4. Sandy Sanders | May 25, 2013 at 11:02 pm |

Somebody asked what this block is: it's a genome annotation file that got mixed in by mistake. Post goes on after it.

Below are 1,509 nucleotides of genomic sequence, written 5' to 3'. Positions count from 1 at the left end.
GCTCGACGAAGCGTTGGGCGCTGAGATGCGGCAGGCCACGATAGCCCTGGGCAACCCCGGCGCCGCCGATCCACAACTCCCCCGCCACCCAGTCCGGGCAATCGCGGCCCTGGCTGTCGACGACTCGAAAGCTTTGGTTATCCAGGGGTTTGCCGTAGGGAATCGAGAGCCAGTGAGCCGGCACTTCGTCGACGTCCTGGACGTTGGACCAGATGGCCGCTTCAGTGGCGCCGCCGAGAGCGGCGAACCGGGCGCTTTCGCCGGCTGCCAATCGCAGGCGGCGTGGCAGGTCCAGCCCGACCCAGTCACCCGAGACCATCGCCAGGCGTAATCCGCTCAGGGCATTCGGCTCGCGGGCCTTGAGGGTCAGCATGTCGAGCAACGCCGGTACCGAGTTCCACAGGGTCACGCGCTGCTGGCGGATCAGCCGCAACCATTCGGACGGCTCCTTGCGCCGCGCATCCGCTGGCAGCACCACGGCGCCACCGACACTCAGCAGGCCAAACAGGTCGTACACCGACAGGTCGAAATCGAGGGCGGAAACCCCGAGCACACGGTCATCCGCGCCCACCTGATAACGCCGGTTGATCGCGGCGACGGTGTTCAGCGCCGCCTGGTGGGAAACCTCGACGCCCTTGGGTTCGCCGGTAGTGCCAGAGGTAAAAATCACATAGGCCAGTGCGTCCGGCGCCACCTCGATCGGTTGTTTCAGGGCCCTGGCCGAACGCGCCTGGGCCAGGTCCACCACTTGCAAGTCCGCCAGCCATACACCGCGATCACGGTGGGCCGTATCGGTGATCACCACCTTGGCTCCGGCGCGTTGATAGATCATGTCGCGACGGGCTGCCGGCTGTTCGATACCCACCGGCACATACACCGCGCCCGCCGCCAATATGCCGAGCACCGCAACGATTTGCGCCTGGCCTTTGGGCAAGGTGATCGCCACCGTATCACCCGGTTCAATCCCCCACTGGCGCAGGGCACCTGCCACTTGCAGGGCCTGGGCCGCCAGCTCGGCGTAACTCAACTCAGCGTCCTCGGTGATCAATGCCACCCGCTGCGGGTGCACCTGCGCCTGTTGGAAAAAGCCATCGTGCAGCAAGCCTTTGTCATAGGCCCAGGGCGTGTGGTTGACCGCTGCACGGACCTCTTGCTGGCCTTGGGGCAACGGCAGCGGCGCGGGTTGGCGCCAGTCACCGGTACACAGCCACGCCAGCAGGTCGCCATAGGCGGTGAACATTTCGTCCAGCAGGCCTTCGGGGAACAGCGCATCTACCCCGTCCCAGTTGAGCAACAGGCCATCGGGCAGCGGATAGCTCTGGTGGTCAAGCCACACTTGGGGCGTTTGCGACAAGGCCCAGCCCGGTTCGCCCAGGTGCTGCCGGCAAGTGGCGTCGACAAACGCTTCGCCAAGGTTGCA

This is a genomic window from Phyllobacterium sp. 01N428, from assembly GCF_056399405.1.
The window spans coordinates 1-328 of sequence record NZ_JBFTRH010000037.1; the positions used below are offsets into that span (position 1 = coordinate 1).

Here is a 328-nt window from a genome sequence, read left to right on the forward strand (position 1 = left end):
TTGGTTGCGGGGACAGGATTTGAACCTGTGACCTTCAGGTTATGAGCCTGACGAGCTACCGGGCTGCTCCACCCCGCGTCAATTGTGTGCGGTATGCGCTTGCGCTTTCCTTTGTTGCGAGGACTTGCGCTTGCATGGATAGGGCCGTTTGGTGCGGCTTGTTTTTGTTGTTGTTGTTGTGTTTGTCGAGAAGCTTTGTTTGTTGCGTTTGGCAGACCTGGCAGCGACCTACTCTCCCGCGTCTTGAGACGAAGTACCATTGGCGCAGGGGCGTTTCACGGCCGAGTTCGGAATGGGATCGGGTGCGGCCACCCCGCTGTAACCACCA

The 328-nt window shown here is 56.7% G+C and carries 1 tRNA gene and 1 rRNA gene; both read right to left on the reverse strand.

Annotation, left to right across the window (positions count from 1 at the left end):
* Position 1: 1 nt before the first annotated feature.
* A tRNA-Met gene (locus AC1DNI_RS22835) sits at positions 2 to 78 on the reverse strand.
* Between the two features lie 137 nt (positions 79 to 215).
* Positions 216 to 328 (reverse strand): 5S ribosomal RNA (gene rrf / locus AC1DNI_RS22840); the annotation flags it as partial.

FYI To all the brain washed women out there. Mamagrams will over a period of time cause your to get cancer. YES. It is true. It is proven and why the UK women do not start them until they are 55 I believe. Your outer skin layers get much thinner as you age. Eventually like paper. I am in my late 40s and my skin is thinning. You radiate this and you get more damage and problems. My friend an RN told me so! Docs won’t. They want the money! The insurance card that dictates when you live until. Your only as good as your policy! I know a man whom was choosing to take chemo. He was responding well his wife told me so. The doctors sent him home to die because his insurance maxed out. Ten grand a pop for chemo injections. Sure it did! Add that to ongoing tests and MRI’s and you have a problem. So.. they take your life. The end. The same with all the Synthetic drugs you put your hands out and agree to take. Many are on Commercials with Attorney law suites because they are making so much money out there off them and in the stock market, there are no laws to recall them most of the time. Unless people are dropping like flies. My mother and I seen this first hand was taking one for smoking to stop Chantex and another for high cholesterol and she had SERIOUS side effects. She almost died from both. One she almost wanted to kill herself and it is Chantex and still on the market. The doctor still wanted her to stay on it. The other was starting to give her organ damage. Yes. So… you need to choose life or death because there are MANY Alternative holistic options out there that won’t make your more sick, have your kidneys and organs shut down.. or give you cancer like the synthetic drugs can and do and the radiation will too.